Chief among the good news: “Campus visits are up,” she said, “as is freshmen enrollment, law school enrollment and overall retention. We have to build on those gains.”
Freeman began her remarks with words of comfort for those impacted by “unprecedented series of natural disasters” and “untold pain and suffering” from Texas and Florida to Mexico and the Caribbean.
She then reminded the audience of the promise she made during the summer when she accepted her current post.
“I pledged that NIU will be guided by the principals of shared governance, mutual respect and transparency in decision-making,” Freeman said. “This university will keep moving forward. We will formulate the appropriate strategies, make the necessary decisions and build momentum in the process to strongly position NIU for the future.”
One of those strategies seeks to reward many NIU employees for their hard work and dedication. “We cannot afford to neglect our most important resource – our people – any longer,” she said.
The acting president announced that she has asked the Board of Trustees to convene a special meeting Thursday, Oct. 19, to consider a 3 percent pay raise for eligible employees. That group includes:
- Employees hired before Dec. 31, 2016, who are not currently part of an open contract within a bargaining unit;
- Temporarily appointed Supportive Professional staff who have been continuously reappointed for three or more years; and
- Graduate assistants who would receive 3 percent increases in their stipends.
Should the board approve the increment plan, Freeman said she will turn down the salary boost for herself. Meanwhile, her vice presidents also are either declining the additional dollars or making a gift to the NIU Foundation. Human Resources has developed a helpful Frequently Asked Questions guide and will update it periodically.
Among other areas of encouraging momentum:
- Program Prioritization has spurred mergers between similar and complementary areas. “Program Prioritization best demonstrates the power of bottom-up,” Freeman said. “The Program Prioritization process has changed our culture, encouraging us to think in news ways about how to support our mission and improve our operations. We are more thoughtful about whether it makes sense to keep doing things the way that they have always been done.”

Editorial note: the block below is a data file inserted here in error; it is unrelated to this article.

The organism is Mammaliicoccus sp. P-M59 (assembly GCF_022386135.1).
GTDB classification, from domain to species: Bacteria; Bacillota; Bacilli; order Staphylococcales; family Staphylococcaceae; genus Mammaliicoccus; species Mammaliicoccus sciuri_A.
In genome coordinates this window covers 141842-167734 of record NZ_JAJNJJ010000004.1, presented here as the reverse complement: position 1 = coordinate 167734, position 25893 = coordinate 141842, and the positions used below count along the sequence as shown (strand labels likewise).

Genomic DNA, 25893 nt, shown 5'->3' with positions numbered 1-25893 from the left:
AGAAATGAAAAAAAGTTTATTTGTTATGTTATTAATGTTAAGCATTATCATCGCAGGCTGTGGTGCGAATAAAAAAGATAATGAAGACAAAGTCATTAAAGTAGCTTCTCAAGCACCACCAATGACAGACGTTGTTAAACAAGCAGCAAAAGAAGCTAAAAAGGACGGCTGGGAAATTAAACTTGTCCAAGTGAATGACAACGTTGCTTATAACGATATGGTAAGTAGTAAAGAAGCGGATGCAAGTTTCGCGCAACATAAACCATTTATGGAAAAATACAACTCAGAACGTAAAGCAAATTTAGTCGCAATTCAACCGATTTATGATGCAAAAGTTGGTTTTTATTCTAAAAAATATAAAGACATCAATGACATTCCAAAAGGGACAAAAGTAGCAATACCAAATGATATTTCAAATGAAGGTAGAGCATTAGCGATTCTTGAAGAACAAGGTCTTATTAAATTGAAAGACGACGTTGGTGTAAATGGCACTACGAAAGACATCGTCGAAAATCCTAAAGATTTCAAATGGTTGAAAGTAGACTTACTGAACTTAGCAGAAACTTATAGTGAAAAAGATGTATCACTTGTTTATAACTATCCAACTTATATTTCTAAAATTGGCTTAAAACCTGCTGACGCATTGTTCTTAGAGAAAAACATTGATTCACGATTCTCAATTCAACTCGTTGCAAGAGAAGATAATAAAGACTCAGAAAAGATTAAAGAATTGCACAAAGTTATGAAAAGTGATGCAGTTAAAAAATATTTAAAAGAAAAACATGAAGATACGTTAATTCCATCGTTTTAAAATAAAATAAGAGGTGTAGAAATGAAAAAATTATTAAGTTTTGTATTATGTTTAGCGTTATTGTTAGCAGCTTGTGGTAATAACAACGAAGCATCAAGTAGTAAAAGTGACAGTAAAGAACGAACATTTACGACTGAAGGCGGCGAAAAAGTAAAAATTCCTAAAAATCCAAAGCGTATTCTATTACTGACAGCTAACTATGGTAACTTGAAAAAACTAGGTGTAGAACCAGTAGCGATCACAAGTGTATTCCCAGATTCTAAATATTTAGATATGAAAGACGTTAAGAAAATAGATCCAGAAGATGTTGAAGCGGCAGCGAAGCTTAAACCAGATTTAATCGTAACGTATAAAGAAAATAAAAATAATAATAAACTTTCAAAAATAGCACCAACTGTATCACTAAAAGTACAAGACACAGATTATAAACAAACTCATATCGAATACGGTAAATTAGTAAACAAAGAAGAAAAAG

- NIU is strengthening connections with the community. Projects include a possible integration of the Huskie Line buses with TransVAC, the formation of a City/University Student Leaders Group and a “Taste of NIU” series of events that aims to drive NIU’s nearly 7,000 local alums back to campus.
- Construction projects are changing the face of campus. “Next year, the Stevens Building will open with news classroom space and a Black Box Theatre waiting to be filled with our talented students,” Freeman said. “We are also on schedule to start revitalization of the ground floor of the Holmes Student Center, paid for by Build America Bonds.”
- NIU, along with partners Harper College and Township High School District 211, was selected as one four teams out of 50 that applied to participate in the Seamless Transfer Pathways Design Challenge. “This work will not only impact our own institutions, but will also provide opportunities for other schools to pilot the models that we develop and to benefit from our scalable innovation,” she said. “Other institutions view us as leaders, and we are.”
- NIU faculty attracted nearly $10 million in funding during Fiscal Year 2017 for fundamental and applied research, a growth of 11 percent over the previous year.
- Academic programs continue to enjoy national rankings and recognition, while the university itself celebrates a nod from the Brookings Report, placing NIU in a select national group of public universities that produce important research and advance the social mobility of students from low-income households.
Freeman directed her most passionate and well-received comments to those who are worried about the current political climate at home and abroad.
These students, whose “hopes, dreams, motivations and accomplishments” inspire Freeman, now find themselves “vulnerable and in need or our respect and support.”
Higher education, she added, “can and should be the catalyst for change.”
“Our world is struggling right now. None of us can avoid witnessing the turmoil and the injustices happening around the globe, throughout our nation and in our state,” Freeman said.
“Diversity and inclusion are at the core of our successful learning environment. Different perspectives and cultures enrich us all, open our minds and challenge our beliefs and our potential,” she said.